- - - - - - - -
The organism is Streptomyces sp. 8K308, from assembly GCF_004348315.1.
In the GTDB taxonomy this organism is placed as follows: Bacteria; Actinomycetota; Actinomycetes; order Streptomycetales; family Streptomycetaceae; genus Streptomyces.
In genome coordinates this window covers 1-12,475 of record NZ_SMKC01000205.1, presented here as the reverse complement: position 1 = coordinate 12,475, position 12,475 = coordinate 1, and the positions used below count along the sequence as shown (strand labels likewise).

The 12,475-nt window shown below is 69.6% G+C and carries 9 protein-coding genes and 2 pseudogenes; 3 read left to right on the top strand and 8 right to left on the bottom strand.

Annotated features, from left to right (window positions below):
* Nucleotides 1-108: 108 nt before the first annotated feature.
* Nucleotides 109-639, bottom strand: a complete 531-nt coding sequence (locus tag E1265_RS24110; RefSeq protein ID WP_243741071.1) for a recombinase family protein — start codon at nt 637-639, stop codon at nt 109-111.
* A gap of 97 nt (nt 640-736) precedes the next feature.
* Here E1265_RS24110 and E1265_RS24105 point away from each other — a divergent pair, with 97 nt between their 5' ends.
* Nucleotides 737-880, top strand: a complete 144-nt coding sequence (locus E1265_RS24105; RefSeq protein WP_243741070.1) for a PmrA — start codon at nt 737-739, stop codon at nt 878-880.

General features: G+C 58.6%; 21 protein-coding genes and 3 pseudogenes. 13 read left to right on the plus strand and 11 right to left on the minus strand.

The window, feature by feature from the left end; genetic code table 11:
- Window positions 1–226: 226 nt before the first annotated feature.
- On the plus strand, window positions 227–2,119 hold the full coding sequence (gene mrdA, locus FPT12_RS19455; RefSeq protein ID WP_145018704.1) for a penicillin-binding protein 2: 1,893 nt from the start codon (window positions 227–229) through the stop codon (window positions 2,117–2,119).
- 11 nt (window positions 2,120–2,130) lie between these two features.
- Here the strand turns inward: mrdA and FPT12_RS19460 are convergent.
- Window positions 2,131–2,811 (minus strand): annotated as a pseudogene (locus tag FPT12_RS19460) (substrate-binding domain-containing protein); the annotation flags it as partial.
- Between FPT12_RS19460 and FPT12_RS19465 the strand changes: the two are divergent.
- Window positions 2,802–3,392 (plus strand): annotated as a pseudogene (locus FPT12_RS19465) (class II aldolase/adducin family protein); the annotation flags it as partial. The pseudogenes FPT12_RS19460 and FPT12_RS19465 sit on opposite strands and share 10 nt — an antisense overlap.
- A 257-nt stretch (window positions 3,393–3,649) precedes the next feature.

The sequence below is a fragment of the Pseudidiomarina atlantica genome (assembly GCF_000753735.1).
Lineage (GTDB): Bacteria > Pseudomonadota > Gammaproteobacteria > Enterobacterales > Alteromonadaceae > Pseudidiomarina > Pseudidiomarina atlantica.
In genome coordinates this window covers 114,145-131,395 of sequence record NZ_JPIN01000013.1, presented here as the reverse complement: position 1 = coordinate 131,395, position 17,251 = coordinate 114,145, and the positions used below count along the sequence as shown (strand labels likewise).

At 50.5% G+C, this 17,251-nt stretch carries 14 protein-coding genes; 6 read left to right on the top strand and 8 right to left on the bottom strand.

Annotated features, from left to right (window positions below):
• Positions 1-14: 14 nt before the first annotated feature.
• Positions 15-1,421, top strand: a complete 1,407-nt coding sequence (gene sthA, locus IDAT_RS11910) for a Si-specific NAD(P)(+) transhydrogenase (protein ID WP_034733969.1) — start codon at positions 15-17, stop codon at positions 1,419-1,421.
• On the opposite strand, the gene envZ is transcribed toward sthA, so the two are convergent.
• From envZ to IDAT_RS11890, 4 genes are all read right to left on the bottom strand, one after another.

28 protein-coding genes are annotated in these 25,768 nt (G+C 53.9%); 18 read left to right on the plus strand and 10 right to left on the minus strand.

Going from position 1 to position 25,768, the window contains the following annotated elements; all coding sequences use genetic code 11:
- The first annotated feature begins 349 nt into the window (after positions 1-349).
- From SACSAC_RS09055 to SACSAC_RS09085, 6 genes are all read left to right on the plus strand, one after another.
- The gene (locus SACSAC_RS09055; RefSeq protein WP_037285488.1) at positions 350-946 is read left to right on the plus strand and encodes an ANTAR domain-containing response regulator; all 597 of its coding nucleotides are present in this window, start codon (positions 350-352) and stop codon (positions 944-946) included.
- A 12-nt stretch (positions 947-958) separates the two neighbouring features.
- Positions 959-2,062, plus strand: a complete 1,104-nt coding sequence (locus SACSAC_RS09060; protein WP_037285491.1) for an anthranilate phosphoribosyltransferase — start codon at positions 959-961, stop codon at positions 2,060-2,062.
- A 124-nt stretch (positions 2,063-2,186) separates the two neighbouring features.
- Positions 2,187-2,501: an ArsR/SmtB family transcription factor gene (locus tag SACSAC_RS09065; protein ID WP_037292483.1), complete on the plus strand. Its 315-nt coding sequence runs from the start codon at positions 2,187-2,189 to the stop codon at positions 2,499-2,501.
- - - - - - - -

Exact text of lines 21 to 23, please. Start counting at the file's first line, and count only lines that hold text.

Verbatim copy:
The sequence below is a fragment of the Pseudidiomarina atlantica genome (assembly GCF_000753735.1).
Lineage (GTDB): Bacteria > Pseudomonadota > Gammaproteobacteria > Enterobacterales > Alteromonadaceae > Pseudidiomarina > Pseudidiomarina atlantica.
In genome coordinates this window covers 114,145-131,395 of sequence record NZ_JPIN01000013.1, presented here as the reverse complement: position 1 = coordinate 131,395, position 17,251 = coordinate 114,145, and the positions used below count along the sequence as shown (strand labels likewise).